This editorial was published on December 19, 2008. Sir Paul later told the Herald he was moved by what was written.
And now for Today in History ... It was on this day in 2008 that the renowned broadcaster Paul Holmes signed off from 21 years at the summit of New Zealand radio. The cheeky, dark-haired Holmes was so good, for so long, that at his NewstalkZB leaving function they retired the Number1 microphone and presented it to him for life ...
In years to come, the 6.18am slot on the ZB breakfast show will need to add one more footnote to history for this day, December 19. The Paul Holmes Breakfast will be no more but its place in the life of the city and country deserves to be saluted. Much has been said this week, by Holmes as much as by his guests, listeners and colleagues, about the thrilling disasters and triumphs of a broadcasting era. Of the warts-and-all character who woke up, charmed, offended, entertained and challenged the population for a generation.
We will miss him here at the "Royal New Zealand Herald" as he insisted on calling us, his way of pricking a pomposity he imagines inhabits these pages.
For as much as he declaims those who are critics rather than doers he was an omniscient and exacting critic of this paper's morning offering. He wasn't always right, but he was always Paul Holmes. And he was a central part of the news cycle, his interviews with newsmakers taking stories further and changing events, even as the breakfast show beamed live from the Sky Tower.
Holmes' advantage, though, was not so much his news sense, which could be very good, as his sensibility, defined by the Concise Oxford as the ability to appreciate and respond to complex emotional and aesthetic influences. In short, most of the time he got it. He felt it. And he communicated it, whatever the "it" was that happened to be on society's mind at that time. That ability to relate across generations and cultures propelled him to the position of honour in broadcasting that he celebrates this morning.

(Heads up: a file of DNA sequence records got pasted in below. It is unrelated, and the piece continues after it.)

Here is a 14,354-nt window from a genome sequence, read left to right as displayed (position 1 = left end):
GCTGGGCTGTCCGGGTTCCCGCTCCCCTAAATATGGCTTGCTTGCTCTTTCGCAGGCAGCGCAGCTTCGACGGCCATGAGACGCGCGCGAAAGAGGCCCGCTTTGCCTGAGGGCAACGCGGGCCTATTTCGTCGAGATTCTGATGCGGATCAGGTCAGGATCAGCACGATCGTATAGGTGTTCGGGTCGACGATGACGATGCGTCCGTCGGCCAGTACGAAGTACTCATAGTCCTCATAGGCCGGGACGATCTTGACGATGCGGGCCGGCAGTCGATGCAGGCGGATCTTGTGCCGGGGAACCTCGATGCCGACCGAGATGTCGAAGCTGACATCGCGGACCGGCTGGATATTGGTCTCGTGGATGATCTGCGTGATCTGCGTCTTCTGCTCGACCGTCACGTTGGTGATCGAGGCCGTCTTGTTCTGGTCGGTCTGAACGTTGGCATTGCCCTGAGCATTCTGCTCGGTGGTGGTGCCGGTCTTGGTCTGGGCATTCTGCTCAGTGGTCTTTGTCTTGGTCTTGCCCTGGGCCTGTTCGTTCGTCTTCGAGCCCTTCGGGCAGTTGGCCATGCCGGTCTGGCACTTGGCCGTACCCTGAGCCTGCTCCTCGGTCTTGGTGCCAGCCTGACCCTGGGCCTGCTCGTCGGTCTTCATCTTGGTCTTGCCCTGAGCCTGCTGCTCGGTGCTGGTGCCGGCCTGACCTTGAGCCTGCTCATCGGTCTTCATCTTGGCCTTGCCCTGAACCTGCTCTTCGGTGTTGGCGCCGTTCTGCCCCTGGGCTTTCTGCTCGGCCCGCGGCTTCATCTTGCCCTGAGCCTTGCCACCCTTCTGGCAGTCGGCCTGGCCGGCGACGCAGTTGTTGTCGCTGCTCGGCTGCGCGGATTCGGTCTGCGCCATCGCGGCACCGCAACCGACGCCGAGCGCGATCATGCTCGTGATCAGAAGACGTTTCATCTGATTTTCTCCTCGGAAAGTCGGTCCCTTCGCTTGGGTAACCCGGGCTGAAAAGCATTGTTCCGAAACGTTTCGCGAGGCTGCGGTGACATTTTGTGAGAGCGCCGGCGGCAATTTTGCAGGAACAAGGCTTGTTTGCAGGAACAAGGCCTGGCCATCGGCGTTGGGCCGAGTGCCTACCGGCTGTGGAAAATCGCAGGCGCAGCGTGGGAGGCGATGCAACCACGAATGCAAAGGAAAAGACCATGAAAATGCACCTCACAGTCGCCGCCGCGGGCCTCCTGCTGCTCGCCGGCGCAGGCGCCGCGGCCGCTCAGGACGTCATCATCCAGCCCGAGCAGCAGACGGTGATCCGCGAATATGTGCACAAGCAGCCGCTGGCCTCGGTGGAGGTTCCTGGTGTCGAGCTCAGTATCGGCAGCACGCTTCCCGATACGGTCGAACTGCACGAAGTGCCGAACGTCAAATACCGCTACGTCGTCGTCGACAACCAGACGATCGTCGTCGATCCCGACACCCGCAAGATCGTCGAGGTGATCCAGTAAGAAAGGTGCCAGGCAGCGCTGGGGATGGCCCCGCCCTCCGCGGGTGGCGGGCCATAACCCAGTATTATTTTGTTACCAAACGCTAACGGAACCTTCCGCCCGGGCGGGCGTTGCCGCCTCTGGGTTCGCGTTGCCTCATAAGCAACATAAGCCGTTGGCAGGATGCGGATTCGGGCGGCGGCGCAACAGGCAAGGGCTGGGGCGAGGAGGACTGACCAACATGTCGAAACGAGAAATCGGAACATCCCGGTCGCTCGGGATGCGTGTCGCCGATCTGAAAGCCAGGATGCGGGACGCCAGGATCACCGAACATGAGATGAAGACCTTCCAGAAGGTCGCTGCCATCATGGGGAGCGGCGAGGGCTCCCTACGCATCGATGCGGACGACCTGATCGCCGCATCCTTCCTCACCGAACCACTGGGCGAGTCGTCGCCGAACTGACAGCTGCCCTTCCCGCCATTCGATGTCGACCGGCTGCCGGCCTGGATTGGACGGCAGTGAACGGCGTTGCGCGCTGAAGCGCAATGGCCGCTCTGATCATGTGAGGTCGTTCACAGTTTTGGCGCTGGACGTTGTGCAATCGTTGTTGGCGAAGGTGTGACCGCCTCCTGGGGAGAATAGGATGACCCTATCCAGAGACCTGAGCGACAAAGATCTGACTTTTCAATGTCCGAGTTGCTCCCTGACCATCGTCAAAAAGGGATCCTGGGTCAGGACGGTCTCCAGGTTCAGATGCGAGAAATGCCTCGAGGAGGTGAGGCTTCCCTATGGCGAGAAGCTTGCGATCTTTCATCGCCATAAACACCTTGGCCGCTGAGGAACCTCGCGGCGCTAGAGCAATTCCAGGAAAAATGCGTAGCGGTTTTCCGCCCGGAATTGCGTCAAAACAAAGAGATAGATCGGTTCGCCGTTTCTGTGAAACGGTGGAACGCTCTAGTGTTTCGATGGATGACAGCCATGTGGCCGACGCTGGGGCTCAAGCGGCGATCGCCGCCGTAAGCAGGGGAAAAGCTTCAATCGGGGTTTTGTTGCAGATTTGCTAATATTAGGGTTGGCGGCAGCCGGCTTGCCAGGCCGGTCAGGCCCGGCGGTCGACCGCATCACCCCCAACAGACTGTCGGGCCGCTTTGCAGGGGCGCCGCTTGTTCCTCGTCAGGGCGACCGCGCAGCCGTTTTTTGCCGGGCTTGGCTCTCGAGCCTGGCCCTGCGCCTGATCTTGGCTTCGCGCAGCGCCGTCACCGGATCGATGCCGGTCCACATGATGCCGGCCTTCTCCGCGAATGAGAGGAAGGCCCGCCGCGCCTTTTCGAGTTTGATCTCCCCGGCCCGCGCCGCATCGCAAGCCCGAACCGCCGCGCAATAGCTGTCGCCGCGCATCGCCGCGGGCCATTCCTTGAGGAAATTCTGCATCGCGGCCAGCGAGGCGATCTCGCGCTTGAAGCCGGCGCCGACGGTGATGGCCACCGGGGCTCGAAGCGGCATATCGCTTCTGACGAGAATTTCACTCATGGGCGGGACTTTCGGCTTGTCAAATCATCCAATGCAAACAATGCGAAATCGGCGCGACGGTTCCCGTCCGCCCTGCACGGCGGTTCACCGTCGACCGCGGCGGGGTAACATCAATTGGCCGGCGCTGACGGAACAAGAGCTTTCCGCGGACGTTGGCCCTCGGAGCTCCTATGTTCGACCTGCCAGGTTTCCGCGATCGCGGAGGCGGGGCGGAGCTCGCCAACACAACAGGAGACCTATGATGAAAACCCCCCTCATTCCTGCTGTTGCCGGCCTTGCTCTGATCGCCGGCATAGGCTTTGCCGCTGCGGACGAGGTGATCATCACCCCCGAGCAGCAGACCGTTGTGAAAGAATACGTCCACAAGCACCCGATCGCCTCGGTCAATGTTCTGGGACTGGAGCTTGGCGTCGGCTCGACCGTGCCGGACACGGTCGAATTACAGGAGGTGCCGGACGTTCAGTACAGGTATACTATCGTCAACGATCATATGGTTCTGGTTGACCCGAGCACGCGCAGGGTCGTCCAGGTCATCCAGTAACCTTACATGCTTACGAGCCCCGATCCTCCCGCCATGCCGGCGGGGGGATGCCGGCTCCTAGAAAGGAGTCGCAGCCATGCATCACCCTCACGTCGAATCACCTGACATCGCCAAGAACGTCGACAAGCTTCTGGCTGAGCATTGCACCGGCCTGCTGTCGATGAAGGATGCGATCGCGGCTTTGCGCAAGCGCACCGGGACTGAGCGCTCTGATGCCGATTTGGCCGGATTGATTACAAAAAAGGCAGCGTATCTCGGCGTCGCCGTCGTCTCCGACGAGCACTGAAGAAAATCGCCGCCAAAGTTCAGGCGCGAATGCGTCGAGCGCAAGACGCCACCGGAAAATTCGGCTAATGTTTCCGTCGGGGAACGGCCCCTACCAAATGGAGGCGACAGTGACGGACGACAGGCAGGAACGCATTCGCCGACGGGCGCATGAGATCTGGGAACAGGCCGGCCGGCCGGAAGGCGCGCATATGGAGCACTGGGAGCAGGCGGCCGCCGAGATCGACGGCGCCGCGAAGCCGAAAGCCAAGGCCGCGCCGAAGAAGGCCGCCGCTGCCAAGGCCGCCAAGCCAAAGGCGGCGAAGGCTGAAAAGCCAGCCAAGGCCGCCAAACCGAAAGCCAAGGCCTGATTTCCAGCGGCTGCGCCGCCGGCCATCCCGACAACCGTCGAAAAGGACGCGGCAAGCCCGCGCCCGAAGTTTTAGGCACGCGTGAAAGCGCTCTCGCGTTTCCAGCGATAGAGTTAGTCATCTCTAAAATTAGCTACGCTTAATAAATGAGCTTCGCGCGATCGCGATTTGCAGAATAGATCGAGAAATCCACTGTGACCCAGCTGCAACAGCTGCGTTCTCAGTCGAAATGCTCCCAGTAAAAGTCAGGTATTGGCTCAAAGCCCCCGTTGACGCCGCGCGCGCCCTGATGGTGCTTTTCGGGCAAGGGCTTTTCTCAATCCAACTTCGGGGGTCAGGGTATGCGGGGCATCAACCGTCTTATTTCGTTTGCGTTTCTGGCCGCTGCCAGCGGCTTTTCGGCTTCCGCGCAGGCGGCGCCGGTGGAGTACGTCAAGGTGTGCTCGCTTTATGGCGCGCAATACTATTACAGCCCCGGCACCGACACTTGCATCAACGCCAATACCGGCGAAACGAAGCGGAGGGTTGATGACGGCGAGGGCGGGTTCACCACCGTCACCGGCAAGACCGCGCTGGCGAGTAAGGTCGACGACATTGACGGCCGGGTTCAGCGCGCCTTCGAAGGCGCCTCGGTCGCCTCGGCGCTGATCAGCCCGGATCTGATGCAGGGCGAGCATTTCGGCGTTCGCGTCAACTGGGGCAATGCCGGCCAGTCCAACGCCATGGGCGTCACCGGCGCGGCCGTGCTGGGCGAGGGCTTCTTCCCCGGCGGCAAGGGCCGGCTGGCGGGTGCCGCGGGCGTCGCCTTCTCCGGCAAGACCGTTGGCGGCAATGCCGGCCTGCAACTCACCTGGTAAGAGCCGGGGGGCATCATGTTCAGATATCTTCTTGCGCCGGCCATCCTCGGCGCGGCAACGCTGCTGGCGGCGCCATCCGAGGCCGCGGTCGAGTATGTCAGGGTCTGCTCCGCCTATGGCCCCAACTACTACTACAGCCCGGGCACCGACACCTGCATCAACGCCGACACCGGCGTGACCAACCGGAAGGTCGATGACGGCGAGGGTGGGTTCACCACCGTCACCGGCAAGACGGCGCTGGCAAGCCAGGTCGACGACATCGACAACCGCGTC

He was, of course, highly imperfect. But the traps of ego and power and the occasional bruisings and brutalisings delivered by that tongue do not need repeating today. The very celebrity he achieved and the public, personal trauma he endured seemed to make him acutely conscious of the travails of others, sometimes to the detriment of accountability.
The departure of someone of the longevity and talent of Holmes will leave a hole in the public life of Auckland and the country because he has contributed much to our experience of it. The Monday morning interviews with the Prime Minister of the day were essential listening, far more revealing than equivalents elsewhere. His lead item from 7.15 more often than not demanded attention, and could be heard conveniently after the leading news across on his bete noire, Morning Report on National Radio. He knew the newsmakers and therefore let his listeners in on their world; his personal tribute to Rob Guest when the singer died suddenly this year was moving and insightful.
While the Paul Holmes Breakfast ends today in fitting celebrity at a smart restaurant overlooking the harbour, the voice is not entirely silenced. Holmes will pop up for little daily sermons next year and has the languid Saturday morning slot to keep in touch with his people. Right now it seems that may not be enough for Holmes or the public. But the shock of the radio alarm sounding to the new, sharper tone of Mike Hosking and the banter from the car radios on the motorway seeming somehow less convivial, will ease with familiarity.
Holmes spent the first months of his era as a waking, walking disaster zone. Yet he found his audience, embraced them and now leaves them wanting more. Not bad for a visitor from Hawkes Bay.